Patterns

Make Your Own Facemask

Make Your Own Face Mask - Free Pattern

So here we are, Spring 2020 – The UK on lockdown.
Who’d have thought, as we celebrated New Years Eve, that just a few months on, we’d be immersed in this weird and worrying situation. Only venturing out into the big blue Covid19 yonder for essentials, exercise and work to minimise the spread of a highly infectious, potentially deadly virus so that our front-line heroes are able to deal with a Global Pandemic like nothing we’ve ever known.
We’re doing our bit to stop ourselves becoming sick or unwittingly spreading the virus – social distancing, hand washing, cleaning, sanitising like never before. 
Some people are wearing face masks. 
In parts of America and Europe, politicians and scienticts are encouraging citizens to wear face masks in public as an act of social responsibility. There is now discussion here in the UK on whether we should be wearing them too.

Can A Face Mask Protect Us From Covid 19?

Whilst nothing can be totally effective, this article from New Scientist  states that, overall, the evidence suggests there may be a small benefit to wearing some kind of face covering. 
But this pandemic has stretched resources,  Personal protective equipment is in short supply and what ever surgical equipment there is should be reserved for our front line workers. One way round this problem is to make your own.

So What Makes A Good Face Mask?

 According to the CDC a good face mask should:-
  • fit snugly but comfortably against the side of the face
  • be secured with ties or ear loops
  • include multiple layers of fabric
  • allow for breathing without restriction
  • be able to be laundered and machine dried without damage or change to shapYou can read more about it in their advice HERE
There are lots of patterns out there already – some good, some basic and there are some great tutorials. Not all of them meet the above criteria, and as pattern-making is a particular area of my expertise, I wanted to do my own to make sure that it met the required standard. 
Free Face Mask Pattern

What's The Best Fabric To Use?

Choosing the right material determines your best chances of blocking viruses. A good homemade mask uses a material that has a high thread count and is dense enough to capture viral particles but breathable and comfortable enough that you can tolerate it.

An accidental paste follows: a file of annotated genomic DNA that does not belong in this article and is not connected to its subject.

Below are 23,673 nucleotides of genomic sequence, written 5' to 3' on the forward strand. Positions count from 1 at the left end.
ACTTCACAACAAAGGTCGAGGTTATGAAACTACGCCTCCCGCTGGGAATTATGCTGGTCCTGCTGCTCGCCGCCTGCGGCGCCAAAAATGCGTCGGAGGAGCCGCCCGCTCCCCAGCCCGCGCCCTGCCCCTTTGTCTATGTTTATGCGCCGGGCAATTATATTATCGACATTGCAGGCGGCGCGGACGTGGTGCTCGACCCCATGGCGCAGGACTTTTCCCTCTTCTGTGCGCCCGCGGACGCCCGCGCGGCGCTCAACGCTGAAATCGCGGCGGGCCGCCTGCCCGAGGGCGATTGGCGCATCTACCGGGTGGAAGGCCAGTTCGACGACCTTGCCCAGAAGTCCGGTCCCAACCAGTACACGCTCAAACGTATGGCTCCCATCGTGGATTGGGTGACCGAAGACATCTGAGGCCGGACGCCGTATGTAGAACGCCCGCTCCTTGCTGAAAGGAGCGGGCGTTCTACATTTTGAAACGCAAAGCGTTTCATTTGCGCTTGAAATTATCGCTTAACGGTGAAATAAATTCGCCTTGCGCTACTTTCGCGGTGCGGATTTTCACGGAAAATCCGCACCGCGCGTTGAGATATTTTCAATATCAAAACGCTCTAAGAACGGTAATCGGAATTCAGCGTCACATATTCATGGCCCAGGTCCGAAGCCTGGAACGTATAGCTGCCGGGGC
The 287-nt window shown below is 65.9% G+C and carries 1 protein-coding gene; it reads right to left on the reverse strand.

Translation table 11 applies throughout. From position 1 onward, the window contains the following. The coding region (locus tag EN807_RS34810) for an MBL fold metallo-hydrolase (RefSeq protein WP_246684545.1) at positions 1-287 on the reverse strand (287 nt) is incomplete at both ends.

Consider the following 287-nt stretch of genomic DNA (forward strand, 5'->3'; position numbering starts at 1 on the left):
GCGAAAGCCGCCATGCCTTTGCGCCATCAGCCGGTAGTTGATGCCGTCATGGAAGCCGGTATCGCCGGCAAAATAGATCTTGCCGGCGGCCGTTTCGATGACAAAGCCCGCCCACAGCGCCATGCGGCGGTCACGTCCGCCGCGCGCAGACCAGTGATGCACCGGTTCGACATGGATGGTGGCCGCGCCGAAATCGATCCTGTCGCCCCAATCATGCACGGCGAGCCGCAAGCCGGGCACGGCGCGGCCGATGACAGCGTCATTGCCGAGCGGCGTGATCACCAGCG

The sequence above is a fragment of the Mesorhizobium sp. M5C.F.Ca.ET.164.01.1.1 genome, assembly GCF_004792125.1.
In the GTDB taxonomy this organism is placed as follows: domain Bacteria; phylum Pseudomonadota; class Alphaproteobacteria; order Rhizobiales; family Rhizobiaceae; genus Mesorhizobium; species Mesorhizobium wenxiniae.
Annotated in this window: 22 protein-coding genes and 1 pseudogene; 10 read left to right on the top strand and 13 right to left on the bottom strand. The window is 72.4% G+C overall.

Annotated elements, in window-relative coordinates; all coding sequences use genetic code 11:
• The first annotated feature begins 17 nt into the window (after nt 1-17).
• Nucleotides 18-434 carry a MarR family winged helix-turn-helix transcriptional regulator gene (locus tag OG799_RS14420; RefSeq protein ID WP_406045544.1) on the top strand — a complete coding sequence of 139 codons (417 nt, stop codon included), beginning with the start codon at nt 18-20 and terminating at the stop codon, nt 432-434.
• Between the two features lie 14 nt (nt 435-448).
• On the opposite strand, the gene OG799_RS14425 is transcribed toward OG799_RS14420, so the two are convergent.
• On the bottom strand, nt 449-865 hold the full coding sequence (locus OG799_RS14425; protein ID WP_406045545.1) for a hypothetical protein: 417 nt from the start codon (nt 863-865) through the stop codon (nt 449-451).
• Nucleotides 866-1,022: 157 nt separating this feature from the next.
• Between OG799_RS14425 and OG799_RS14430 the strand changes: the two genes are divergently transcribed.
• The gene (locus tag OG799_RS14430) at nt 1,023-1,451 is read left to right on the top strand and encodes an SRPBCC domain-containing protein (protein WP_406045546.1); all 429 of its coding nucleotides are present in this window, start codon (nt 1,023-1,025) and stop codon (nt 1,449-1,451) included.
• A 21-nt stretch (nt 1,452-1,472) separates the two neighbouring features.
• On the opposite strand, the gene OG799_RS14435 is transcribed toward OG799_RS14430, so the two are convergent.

In 2006, researchers from the University of Pittsburgh shared with the CDC guidelines for making an effective face mask if surgical masks and N95 masks were unavailable during a viral outbreak. They found that good quality T shirt fabric is best. You can read it HERE . It makes a lot of sense, as the weave (or knit to be precise) of cloth is denser and of a more intricate construction.
I’m a bit  of a perfectionist (and a bit busy too –  shopping for those in my community who are isolated, trying to work and to homeschool my 11 yr old, aside from the epic task of drafting, editing and publishing). It took me a while to arrive at something I was happy with. I ended up with a couple of patterns that worked well –  that we’re snug fitting with a pocket for a filter. I chose to use one that is easy to make, and comfortable.
Free Face Mask Pattern
…. and in the current circumstances it would be rude not to share, don’t you think.
You can download and print it on 3 A4 sheets and join it together (It’s simple – there are registration marks to help with this).
You don’t need to be “Sewing Bee’ standard to make it – basic sewing skills will do. All you need is an old T shirt (it will work with woven cotton too), a sewing machine and thread. You could even hand sew it, if that’s your thing. It’s a good practice project for a beginner and it doesn’t need to be perfect.